When you think of a day, you normally think of one cycle of daytime to nighttime. That is called a solar day. On Earth, a solar day is around 24 hours. However, Earth’s orbit is elliptical, meaning it’s not a perfect circle. That means some solar days on Earth are a few minutes longer than 24 hours and some are a few minutes shorter.
Another way to measure a day is to count the amount of time it takes for a planet to completely spin around and make one full rotation. This is called a sidereal day. On Earth, a sidereal day is almost exactly 23 hours and 56 minutes.
We know how long an Earth day is, but how about the other planets in our solar system? How long does it take for those planets to spin one full rotation? And what is the best way to show the answer to this question?
Let’s look at a few options.
Option 1: A Paragraph
We can write a paragraph about how long days last on other planets.
On Mercury a day lasts 1,408 hours, and on Venus it lasts 5,832 hours. On Earth and Mars it’s very similar. Earth takes 24 hours to complete one spin, and Mars takes 25 hours. The gas giants rotate really fast. Jupiter takes just 10 hours to complete one rotation. Saturn takes 11 hours, Uranus takes 17 hours, and Neptune takes 16 hours.
Reading that paragraph took a while, and it’s hard to find all the numbers. Let’s see how it looks if we put it in a table.
Option 2: A Table
That’s a little bit better. We can look up and down at the numbers and can compare them more easily. But wouldn’t it be nice if we could see how big those differences are?
Let’s make a graph with these numbers!
Option 3: A Graph
To start, make a number line that starts at 0 and goes to the highest number you need to include. This first graph will only have Earth, Mars, Jupiter, Saturn, Uranus, and Neptune on it. We’ll save Mercury and Venus for later. You'll see why in a minute.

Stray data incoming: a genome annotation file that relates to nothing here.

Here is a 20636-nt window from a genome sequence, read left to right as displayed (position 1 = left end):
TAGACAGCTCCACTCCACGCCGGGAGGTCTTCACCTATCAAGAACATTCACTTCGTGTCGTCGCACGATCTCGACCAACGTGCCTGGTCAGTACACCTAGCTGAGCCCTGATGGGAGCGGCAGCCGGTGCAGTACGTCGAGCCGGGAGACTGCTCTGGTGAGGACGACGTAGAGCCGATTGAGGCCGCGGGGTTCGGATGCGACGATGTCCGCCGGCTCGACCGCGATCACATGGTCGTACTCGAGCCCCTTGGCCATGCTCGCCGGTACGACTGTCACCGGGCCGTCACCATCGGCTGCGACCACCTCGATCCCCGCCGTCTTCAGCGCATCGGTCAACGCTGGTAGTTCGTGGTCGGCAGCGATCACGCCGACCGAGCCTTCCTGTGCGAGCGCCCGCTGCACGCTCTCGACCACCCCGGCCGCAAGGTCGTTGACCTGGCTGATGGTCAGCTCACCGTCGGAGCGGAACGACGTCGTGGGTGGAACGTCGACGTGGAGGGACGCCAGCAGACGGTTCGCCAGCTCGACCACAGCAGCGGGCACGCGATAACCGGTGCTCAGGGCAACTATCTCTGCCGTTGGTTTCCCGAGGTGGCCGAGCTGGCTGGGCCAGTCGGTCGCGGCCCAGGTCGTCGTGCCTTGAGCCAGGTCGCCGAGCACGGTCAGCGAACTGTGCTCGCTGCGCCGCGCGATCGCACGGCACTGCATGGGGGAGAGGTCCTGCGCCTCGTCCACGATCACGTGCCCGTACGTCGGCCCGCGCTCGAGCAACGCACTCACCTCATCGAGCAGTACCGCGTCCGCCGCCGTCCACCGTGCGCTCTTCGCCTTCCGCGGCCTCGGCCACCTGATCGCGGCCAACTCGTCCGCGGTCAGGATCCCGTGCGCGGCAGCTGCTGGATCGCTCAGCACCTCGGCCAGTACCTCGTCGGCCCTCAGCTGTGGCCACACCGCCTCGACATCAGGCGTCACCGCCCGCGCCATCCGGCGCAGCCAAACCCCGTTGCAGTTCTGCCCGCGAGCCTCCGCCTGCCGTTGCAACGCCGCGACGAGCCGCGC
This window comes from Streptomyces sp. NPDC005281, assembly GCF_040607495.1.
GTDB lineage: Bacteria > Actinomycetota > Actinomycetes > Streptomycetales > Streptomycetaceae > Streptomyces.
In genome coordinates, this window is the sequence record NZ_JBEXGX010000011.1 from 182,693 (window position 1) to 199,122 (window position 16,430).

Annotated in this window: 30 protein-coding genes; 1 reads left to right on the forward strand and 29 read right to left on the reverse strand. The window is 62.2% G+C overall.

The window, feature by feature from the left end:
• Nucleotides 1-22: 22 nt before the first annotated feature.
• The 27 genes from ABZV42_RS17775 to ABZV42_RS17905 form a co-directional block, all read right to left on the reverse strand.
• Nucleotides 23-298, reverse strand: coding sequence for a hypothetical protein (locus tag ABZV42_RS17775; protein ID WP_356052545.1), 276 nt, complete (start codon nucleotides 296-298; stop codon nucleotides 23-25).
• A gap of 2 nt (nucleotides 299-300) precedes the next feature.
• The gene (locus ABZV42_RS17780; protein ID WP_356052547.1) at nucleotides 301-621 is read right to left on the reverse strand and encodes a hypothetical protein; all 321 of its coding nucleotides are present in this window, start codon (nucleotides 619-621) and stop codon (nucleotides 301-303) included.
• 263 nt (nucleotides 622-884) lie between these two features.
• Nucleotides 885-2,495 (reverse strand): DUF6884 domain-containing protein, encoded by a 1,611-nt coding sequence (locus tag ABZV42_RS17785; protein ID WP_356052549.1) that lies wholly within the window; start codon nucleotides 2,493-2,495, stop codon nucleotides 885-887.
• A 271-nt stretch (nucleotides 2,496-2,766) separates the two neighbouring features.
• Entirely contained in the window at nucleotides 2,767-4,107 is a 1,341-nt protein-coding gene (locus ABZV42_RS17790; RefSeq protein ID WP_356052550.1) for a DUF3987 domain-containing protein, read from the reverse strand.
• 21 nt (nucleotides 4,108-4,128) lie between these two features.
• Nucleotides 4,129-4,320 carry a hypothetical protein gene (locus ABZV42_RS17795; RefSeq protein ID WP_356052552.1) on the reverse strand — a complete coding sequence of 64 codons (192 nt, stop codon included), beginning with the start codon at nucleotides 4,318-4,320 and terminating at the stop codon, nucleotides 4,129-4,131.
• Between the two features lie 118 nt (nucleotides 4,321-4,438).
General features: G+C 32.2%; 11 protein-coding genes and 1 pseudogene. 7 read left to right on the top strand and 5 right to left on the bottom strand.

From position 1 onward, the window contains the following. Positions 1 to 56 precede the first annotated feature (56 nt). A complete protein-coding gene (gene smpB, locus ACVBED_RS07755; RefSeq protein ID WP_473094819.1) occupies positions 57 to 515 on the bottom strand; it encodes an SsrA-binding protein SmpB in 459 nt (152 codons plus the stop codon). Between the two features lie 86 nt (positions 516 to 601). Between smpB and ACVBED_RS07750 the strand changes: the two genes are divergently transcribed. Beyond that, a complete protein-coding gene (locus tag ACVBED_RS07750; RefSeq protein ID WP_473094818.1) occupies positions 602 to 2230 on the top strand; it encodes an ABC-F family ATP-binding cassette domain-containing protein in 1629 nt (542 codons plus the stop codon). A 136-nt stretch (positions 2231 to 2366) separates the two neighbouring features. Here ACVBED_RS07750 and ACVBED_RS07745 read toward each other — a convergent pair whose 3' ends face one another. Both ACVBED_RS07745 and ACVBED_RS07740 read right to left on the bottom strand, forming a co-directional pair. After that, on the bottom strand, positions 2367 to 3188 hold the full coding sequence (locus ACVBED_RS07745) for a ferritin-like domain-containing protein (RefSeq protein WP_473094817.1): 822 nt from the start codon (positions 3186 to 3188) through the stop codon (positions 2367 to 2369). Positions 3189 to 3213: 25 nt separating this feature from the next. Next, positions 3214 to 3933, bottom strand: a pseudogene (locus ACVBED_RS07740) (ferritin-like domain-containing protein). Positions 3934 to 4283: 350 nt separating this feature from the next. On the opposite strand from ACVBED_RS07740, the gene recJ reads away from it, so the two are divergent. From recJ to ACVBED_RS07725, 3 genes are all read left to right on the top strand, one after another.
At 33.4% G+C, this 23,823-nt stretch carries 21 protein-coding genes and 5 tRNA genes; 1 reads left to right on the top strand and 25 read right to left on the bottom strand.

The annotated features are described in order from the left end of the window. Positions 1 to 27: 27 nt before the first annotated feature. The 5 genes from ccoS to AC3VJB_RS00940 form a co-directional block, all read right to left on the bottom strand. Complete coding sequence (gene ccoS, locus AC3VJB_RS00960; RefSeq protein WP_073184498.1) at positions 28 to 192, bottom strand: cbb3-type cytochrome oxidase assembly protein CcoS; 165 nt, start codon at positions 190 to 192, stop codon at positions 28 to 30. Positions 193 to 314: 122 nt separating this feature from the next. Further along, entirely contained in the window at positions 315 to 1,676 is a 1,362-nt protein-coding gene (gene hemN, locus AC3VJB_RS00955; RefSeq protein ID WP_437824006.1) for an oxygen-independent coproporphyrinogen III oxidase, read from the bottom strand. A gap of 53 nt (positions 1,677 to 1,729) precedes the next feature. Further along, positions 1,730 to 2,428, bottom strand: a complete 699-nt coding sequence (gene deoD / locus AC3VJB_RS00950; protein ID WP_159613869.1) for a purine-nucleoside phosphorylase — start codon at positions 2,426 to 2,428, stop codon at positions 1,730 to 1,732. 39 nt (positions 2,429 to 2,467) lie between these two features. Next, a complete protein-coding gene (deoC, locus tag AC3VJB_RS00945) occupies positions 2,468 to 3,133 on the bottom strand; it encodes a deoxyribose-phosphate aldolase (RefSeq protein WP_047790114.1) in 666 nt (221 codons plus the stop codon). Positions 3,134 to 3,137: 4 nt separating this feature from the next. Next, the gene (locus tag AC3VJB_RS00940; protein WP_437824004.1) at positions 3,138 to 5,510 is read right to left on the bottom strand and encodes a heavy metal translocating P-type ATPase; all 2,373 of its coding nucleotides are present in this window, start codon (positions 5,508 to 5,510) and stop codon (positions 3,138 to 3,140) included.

The longest day among those planets is 25 hours. That means our number line will go up to 25.
Label the number line so you remember it represents hours. And write what information the graph will have at the top.
Along the bottom, write the names of the planets.
Make a dot above the name of the planet next to the number of hours its day takes.
Our graph is coming together!
What do we do now? Color in the area below the dot to make a bar graph.
Now we can easily see which planet has the longest day, the shortest day, and everything in between. This is much easier than reading a list of numbers, don’t you think?
But what do we do about Mercury and Venus? Their days are thousands of hours long. How do we make a graph for those?
We make a number line, but instead of numbers 1, 2, 3… we will use 1,000, 2,000, 3,000…
Make a number line that goes all the way up to 6,000. Along the bottom, write Mercury and Venus. Above Mercury, mark a dot a little less than halfway between 1,000 and 2,000. It’s not going to be perfect, but that’s okay. Now make a dot a little under 6,000 for Venus.
Do you think we can include Earth, Mars, Jupiter, Saturn, Uranus, and Neptune on here? Their dots would be so close to 0 it would be hard to tell the difference between them. Graphs work best when the numbers are similar in size, usually with the same number of digits.
Now that you know how to make a graph, you can show all kinds of information this way. You can graph the time it takes to get to school each day, the number of pieces of pizza your friends can eat, and how many people like the color blue or green. Go on and get graphing!